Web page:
There is an ongoing fight to ensure our actions reduce rather than fuel the climate crisis; a fight to end police brutality; a fight to underscore Indigenous sovereignty—these fights belong to all of us.  Amidst this time of great upheaval, there is hope.

This summer’s Peace and Unity Summit is hosted by the Office of the Wet’suwet’en, in support of Indigenous land defenders continuing to uphold Indigenous law in the face of police violence and the extraction industry.

We celebrate the solutions, alliances and hope that can win these fights. We have already seen victories against extractive industries that destroy our ecosystems and communities. We have successfully fought against the Enbridge pipeline, and prevented fracked methane in the Sacred Headwaters. We have seen the Lax Kw’alaams nation stop the LNG export facility at Lelu Island.

But with two more pipelines now proposed through many Northern nations territories we need to scale up our efforts.  Our event will welcome Indigenous leaders, scientists, and rising youth to share the work they are doing to protect and defend their lands and waters. We will focus on building trust and reciprocity to enhance relationships between Nations and also between Indigenous and non-Indigenous people—building an alliance to stand against further environmental degradation and supporting rehabilitation of ecosystems and communities. We are stronger when we face these challenges together.

Panels include conversations about:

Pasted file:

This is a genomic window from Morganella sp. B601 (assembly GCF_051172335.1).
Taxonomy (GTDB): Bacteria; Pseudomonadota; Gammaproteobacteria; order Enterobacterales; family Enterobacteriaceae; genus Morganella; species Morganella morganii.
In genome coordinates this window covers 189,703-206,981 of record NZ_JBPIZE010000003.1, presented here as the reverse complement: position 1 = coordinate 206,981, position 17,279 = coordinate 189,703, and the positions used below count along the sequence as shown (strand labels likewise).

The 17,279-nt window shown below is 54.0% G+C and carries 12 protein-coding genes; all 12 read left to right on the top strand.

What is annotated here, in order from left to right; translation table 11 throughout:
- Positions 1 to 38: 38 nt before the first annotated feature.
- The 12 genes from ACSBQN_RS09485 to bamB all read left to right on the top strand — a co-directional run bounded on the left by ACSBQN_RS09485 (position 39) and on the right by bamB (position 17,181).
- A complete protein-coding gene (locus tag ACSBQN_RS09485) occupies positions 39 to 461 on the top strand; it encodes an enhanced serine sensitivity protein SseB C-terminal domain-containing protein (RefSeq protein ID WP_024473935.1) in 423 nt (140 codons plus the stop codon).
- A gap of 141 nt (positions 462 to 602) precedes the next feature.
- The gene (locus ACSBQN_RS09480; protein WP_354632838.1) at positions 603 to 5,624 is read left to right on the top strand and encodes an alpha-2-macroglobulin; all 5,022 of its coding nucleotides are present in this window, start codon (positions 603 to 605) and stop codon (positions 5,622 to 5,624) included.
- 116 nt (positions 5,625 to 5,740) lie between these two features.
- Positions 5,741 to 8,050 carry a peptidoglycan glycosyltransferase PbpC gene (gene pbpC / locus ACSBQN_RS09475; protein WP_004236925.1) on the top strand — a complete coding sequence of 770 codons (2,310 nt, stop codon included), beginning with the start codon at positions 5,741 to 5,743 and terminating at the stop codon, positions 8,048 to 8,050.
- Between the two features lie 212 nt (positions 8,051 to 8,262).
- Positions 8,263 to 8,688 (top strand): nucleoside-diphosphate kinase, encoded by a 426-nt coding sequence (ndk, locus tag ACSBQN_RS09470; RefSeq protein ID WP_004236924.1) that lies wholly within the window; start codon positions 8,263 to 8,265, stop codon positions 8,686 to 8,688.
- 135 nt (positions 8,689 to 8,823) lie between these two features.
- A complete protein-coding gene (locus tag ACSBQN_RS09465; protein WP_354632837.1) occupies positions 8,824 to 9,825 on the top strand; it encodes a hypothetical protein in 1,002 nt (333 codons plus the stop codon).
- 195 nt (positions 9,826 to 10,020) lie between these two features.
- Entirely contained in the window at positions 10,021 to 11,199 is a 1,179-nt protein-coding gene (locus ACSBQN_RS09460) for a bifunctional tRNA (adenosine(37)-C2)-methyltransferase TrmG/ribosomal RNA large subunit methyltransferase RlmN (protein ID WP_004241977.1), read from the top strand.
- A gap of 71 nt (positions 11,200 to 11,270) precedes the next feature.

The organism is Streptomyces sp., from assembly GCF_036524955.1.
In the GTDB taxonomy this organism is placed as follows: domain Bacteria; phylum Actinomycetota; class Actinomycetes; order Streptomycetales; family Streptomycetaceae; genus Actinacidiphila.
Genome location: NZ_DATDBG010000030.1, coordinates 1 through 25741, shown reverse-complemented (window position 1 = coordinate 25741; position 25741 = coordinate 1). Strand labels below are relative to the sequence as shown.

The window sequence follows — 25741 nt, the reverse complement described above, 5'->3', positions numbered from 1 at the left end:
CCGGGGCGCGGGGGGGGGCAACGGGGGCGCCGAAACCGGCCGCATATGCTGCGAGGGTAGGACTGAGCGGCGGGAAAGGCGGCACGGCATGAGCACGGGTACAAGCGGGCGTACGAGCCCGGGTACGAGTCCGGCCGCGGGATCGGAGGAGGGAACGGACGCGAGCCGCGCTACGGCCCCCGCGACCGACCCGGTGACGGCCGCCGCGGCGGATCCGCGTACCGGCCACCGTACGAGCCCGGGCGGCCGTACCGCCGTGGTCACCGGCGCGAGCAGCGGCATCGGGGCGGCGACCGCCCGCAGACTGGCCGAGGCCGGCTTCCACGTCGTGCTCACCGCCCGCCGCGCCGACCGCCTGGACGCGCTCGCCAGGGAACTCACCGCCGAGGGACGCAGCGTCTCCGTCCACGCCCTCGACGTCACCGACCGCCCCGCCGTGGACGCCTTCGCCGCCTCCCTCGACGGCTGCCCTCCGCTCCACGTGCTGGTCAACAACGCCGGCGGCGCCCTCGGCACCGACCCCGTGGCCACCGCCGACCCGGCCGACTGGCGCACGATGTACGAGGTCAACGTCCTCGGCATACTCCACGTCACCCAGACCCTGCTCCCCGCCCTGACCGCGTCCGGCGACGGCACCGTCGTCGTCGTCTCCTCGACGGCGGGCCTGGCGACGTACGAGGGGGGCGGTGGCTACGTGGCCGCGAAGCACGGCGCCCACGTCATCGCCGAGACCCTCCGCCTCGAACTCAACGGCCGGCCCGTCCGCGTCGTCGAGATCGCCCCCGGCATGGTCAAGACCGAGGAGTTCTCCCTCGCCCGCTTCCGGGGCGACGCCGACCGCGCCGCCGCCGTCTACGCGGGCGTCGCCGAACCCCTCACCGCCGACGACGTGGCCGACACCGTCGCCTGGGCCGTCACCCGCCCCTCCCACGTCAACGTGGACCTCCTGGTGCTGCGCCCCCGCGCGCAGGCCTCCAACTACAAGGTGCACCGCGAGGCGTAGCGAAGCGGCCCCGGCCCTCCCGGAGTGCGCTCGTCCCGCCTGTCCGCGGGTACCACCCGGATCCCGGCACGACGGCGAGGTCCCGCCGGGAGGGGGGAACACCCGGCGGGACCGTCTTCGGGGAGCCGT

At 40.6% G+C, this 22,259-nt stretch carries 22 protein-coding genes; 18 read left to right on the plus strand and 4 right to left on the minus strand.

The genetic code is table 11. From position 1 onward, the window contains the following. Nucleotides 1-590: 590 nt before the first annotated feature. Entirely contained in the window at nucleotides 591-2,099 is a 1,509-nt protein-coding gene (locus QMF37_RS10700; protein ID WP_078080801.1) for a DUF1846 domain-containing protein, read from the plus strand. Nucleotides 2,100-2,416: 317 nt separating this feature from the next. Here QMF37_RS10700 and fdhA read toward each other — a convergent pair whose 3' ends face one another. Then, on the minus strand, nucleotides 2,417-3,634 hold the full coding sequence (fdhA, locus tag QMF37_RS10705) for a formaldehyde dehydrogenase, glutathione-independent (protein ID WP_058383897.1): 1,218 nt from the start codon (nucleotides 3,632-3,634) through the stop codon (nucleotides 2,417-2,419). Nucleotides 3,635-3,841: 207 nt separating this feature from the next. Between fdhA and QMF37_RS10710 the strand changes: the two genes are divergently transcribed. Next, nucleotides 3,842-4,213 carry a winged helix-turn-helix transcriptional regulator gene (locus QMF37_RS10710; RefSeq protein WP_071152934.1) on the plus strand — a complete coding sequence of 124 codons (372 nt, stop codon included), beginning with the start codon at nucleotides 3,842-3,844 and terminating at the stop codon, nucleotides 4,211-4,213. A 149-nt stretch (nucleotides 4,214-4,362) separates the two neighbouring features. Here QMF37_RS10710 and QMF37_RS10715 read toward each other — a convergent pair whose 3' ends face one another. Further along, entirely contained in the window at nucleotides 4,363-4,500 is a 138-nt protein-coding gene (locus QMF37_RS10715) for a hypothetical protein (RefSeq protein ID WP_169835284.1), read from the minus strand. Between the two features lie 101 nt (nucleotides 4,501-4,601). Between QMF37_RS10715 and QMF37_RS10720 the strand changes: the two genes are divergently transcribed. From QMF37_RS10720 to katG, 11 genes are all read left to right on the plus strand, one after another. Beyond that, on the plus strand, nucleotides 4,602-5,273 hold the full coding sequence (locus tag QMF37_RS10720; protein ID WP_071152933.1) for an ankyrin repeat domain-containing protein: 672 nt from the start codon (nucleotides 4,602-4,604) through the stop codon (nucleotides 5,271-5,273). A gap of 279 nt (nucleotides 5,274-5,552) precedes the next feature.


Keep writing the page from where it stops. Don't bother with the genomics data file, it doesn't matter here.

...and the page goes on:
2023 Speakers

Malii
Yahaan
Kai
Nagata
Chief
Na’moks
Gaylene
Morris
Kolin
Sutherland-Wilson
Maryam
Adrangi
Gwininitxw
Yagalahl
Shannon
McPhail
Dr. Chelsea
Armstrong
Tara
Marsden
Mike
Ridsdale
Shaylynn
Sampson
Violet
Gatensby
April
Nishimura
Gwii Lok
Jesse Stoeppler
Sleydo’
Dr. Karla
Tait
Gaypaygw’m Ganauu
Pansy Wright-Simms
Cedar
Parker-George
Dene Ze’ Woos

Gallery

The Declaration

We, the Wet’suwet’en have inhabited and governed our Yintah – our lands and waters – according to our laws and traditions, since time immemorial.

Our relationship to our Yintah through our governance system is ancient and profound.

Our inherent rights and title and our legal authority over these 22,000 square kilometres of lands and waters have never been ceded, surrendered, sold or relinquished in Treaty or in any other way.

As was proven in the Supreme Court of Canada ruling of December 11, 1997, in the historic Delgamuukw/Gisday’wa court case, our status as a Hereditary Nation has not been extinguished.

Whereas:

We, the Wet’suwet’en now come together in Peace and Unity with our fellow Indigenous peoples, leaders, and supporters of all walks of life and professions to demand:

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